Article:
The Ohio Legacy Trust permits the person who establishes the trust and transfers assets to the trust to be a beneficiary and protect the trust assets from their own future creditors. This is a significant change in the law and a powerful planning opportunity.

Here is a familiar scenario: A young adult is a beneficiary under a trust established by his or her grandparents or great-grandparents. The trust was created during an era when age 25 or even 21 was generally agreed to be an appropriate age for a member of the next generation to come into their inheritance. The trust investment strategy has been wildly successful – and the young beneficiary is about to receive a distribution of several hundred thousand dollars – or even several million dollars – though he or she is barely old enough to vote. Many young adults in this situation are persuaded to place the assets in further trust, naming a parent as Trustee, receiving distributions as needed but postponing the receipt of outright distribution to a later age, perhaps 35 or 40.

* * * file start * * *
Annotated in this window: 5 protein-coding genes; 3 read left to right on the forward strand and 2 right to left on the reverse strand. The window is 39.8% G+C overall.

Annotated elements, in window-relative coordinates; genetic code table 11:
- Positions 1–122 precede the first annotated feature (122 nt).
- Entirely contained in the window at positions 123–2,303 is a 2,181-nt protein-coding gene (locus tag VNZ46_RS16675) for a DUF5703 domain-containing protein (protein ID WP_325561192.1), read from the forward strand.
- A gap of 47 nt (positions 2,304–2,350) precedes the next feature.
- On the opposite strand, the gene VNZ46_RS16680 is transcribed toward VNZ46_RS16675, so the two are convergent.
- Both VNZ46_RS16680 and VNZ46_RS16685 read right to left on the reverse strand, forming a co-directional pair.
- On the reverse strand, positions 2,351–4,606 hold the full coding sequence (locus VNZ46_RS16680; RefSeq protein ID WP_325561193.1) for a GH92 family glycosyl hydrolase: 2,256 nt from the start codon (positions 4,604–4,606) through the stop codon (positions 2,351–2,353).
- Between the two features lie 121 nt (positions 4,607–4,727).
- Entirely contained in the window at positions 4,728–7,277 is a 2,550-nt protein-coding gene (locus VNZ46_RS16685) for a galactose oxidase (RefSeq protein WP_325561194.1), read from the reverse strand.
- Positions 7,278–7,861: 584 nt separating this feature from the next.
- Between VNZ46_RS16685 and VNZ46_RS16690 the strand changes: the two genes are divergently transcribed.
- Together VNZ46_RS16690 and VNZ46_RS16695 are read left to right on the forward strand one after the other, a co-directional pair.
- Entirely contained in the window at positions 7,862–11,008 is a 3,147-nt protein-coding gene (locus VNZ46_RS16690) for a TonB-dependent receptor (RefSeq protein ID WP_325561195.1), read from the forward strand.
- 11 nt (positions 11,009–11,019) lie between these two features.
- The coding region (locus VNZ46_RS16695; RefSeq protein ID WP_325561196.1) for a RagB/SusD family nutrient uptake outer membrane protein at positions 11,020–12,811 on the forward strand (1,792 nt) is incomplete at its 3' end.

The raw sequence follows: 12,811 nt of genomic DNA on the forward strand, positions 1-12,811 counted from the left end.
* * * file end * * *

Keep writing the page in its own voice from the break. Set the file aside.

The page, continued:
Apart from the shift in trusts, there has been another significant shift, not generally understood. This is the loss of creditor protection. It is likely that the initial trust contained a “spendthrift” provision, designed to protect the trust assets from the beneficiary’s creditors. Once the assets are distributed – even though transferred into further trust – that protection has traditionally been lost.

Enter the Ohio Legacy Trust – the beneficiary can establish an Ohio Legacy Trust, retain significant rights and benefits with respect to the trust assets – and protect the assets from their own future creditors, including (in many cases) the claims of a divorcing future spouse.